The case for regional integration is both economic and political. The case for integration is typically not accepted by many groups within a country, which explains why most attempts to achieve regional economic integration have been contentious and halting. Select a regional integration located in Europe, America, or Asia.
Perform a Strengths, Weaknesses, Opportunities and Threats (S.W.O.T.) analysis of the Regional Integration of your choice. Provide detailed examples to support your findings.
A regional Asian integration program known as ASEAN, involving China, Japan and Korea has its share of problems. There are concerns on many levels. First, while there has been little difficulty in establishing free trade zones, there has been some challenge in that exclusion for some business sectors still exists. Another challenge is in the regulation of services in all ASEAN nations. While ASEAN has the desire to allow liberal flow of services to and from all member nations, it also realizes the need for oversight. Financial difficulties are identified, as exchange rates between nations are different.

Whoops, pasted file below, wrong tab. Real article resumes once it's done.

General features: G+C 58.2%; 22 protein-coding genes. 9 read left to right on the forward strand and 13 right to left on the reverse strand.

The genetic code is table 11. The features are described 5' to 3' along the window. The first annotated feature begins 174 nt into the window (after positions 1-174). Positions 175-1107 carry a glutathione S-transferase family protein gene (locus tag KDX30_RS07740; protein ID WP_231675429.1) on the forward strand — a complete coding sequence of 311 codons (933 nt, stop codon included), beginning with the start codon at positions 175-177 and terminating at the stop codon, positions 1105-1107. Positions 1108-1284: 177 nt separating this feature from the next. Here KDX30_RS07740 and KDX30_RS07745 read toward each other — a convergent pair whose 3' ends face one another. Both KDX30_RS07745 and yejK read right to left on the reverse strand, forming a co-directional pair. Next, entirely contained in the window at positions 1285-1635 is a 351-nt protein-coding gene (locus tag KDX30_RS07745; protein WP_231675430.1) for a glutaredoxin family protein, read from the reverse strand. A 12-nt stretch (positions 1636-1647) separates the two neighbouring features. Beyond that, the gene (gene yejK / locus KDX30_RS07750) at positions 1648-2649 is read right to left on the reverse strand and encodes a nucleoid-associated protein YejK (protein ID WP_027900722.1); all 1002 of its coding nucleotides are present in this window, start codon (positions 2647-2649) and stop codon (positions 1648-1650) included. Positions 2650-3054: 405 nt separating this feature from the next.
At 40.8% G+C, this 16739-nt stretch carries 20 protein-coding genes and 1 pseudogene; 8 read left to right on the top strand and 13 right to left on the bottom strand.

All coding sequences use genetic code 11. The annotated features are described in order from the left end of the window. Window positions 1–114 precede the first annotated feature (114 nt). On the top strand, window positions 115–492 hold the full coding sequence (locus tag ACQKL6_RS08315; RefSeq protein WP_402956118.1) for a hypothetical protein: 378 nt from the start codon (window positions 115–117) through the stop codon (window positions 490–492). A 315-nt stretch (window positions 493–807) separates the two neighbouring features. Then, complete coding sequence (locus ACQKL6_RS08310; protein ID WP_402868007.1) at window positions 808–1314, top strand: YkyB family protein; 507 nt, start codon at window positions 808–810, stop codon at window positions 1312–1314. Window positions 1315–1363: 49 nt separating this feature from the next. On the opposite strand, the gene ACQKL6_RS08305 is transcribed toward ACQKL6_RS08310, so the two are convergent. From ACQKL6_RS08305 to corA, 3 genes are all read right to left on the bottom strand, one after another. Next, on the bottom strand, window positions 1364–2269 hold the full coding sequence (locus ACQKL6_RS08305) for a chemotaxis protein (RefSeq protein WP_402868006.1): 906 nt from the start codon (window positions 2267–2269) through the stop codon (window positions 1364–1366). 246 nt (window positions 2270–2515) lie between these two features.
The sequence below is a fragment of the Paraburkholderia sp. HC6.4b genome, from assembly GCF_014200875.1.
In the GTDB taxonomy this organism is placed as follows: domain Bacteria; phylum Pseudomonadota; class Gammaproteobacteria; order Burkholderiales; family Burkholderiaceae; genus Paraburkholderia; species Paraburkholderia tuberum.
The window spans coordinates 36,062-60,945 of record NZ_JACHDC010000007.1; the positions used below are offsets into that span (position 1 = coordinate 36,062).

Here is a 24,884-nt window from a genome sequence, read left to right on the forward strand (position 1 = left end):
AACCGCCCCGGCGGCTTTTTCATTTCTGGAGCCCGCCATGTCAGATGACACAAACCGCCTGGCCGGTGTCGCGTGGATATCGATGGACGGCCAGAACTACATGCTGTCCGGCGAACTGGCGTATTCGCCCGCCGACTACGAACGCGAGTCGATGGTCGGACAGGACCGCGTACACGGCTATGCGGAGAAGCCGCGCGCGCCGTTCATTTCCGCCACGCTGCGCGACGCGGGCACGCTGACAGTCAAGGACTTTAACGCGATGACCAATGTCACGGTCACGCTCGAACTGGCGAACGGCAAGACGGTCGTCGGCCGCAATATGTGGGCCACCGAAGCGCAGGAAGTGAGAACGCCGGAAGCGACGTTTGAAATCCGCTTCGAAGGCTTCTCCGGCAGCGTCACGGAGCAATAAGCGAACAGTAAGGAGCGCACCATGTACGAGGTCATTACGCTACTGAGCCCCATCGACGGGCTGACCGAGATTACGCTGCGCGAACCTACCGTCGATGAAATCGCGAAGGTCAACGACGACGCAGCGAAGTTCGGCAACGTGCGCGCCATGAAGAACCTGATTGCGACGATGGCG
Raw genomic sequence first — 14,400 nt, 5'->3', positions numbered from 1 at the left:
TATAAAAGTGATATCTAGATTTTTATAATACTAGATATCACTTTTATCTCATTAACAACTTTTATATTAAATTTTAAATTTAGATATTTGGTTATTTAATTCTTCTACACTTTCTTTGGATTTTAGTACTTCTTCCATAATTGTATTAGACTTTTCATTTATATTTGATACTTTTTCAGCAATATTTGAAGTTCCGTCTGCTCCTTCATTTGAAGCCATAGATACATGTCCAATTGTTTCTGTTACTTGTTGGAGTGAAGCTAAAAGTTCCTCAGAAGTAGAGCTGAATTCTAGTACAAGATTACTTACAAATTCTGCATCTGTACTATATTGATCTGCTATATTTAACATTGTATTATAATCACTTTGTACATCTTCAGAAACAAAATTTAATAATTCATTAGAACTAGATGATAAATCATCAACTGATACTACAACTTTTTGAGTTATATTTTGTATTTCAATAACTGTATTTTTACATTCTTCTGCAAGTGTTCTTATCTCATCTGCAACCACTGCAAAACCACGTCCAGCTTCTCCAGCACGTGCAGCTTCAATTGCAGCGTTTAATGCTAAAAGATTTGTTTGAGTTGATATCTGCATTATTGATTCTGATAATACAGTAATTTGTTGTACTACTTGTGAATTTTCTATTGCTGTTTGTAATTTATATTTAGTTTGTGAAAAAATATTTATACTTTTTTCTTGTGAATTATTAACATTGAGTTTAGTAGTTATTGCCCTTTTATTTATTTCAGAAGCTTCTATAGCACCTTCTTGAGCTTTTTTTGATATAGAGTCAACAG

Strengths: Many of the ...
The analysis investigates the strengths and weaknesses of an Asian Integration organization, designed to benefit markets in a variety of Asian industries. It looks at both the economic and political advantages and challenges of developing and utilizing such an integration program.